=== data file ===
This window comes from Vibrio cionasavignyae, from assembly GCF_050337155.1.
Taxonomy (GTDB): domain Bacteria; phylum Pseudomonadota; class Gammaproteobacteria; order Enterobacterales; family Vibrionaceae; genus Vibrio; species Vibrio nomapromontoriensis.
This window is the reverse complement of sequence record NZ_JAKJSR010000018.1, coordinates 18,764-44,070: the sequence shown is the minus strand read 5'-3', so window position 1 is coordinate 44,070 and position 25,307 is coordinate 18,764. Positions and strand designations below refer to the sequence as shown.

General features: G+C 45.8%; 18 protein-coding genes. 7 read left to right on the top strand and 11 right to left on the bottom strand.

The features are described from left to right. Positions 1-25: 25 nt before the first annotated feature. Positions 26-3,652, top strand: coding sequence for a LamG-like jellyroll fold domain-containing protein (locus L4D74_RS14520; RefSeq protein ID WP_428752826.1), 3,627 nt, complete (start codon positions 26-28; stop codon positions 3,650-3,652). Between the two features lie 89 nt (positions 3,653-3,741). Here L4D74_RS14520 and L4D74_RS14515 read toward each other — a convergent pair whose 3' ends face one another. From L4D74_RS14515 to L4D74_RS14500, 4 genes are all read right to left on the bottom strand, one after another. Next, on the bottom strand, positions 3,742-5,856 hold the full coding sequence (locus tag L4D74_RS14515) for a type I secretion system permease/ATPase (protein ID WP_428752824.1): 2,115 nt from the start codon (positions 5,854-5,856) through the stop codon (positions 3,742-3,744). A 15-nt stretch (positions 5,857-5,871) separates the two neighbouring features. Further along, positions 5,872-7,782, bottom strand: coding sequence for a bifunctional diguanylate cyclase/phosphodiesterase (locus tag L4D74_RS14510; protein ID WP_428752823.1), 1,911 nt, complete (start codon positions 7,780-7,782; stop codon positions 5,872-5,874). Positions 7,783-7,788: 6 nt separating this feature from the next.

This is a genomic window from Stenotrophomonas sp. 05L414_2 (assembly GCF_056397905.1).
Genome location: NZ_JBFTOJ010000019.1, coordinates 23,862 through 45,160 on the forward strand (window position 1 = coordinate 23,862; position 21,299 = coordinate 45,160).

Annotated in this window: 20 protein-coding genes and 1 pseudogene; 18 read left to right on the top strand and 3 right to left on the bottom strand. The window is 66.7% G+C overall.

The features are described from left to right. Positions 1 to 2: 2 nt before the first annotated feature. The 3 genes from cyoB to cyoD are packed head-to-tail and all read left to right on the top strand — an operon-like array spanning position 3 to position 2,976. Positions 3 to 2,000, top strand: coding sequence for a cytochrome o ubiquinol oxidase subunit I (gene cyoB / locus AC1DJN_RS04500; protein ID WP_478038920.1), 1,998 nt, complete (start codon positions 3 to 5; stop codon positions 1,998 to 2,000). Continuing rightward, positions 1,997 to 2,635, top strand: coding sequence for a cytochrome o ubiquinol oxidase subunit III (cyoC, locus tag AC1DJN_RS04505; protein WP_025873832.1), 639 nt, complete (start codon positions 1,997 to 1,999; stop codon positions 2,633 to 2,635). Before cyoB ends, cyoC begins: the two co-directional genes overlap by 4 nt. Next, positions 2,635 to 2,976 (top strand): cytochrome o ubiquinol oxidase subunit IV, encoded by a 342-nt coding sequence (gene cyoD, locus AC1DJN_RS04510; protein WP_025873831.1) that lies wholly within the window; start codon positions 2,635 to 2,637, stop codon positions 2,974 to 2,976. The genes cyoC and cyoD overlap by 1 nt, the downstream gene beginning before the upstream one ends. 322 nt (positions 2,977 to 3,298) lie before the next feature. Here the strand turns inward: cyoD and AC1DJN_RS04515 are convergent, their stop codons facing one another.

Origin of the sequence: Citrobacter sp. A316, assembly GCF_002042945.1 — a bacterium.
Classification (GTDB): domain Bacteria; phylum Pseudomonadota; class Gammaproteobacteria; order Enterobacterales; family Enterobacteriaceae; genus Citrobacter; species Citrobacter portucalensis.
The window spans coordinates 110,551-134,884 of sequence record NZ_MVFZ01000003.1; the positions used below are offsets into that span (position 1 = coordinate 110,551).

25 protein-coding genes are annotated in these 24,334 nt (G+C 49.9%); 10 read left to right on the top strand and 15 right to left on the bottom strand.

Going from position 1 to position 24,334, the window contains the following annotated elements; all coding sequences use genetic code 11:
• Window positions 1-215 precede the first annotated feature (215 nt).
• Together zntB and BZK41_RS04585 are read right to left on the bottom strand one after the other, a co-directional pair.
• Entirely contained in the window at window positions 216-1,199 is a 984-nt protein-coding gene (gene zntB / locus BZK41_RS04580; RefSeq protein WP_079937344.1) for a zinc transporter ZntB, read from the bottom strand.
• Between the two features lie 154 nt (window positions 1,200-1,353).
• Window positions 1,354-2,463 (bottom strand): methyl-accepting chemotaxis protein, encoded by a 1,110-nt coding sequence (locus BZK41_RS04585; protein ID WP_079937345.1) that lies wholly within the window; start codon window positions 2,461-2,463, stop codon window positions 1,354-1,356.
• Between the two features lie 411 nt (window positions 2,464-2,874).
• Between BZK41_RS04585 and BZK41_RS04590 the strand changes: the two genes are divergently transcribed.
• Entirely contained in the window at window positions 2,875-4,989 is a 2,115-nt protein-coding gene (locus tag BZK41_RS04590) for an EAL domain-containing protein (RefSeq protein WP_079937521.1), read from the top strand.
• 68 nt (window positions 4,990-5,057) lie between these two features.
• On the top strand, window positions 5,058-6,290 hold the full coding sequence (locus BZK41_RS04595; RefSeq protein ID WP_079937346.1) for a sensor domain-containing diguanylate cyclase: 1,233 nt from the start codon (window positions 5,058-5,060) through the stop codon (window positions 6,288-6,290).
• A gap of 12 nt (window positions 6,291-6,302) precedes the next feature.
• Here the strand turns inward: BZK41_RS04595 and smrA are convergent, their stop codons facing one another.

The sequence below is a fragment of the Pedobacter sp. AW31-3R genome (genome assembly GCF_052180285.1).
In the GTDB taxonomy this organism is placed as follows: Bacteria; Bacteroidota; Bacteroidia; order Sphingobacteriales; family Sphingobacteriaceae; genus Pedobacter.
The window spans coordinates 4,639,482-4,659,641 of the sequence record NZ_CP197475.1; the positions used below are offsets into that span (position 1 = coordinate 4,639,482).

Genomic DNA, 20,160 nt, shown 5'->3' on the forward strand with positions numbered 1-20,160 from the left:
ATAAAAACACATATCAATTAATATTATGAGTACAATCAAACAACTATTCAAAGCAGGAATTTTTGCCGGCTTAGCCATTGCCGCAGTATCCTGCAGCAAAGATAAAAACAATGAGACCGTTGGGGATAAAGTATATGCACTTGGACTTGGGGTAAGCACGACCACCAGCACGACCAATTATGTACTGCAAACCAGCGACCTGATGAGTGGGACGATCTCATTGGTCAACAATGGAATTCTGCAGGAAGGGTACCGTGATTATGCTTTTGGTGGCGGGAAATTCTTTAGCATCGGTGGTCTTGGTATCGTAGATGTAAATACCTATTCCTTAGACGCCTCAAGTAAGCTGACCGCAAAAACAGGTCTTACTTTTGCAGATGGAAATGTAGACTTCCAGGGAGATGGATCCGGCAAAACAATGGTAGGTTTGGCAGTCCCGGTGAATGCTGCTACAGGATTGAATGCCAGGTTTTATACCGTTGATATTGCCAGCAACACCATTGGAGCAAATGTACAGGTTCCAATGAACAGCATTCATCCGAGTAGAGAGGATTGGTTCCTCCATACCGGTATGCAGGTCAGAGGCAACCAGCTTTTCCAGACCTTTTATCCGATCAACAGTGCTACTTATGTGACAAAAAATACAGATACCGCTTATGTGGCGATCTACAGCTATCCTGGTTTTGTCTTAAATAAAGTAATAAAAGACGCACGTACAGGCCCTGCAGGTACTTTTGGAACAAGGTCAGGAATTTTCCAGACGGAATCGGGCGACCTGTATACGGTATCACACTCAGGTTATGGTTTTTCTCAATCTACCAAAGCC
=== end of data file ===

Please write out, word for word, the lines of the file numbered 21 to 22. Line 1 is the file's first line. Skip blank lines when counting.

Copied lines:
• Between BZK41_RS04585 and BZK41_RS04590 the strand changes: the two genes are divergently transcribed.
• Entirely contained in the window at window positions 2,875-4,989 is a 2,115-nt protein-coding gene (locus tag BZK41_RS04590) for an EAL domain-containing protein (RefSeq protein WP_079937521.1), read from the top strand.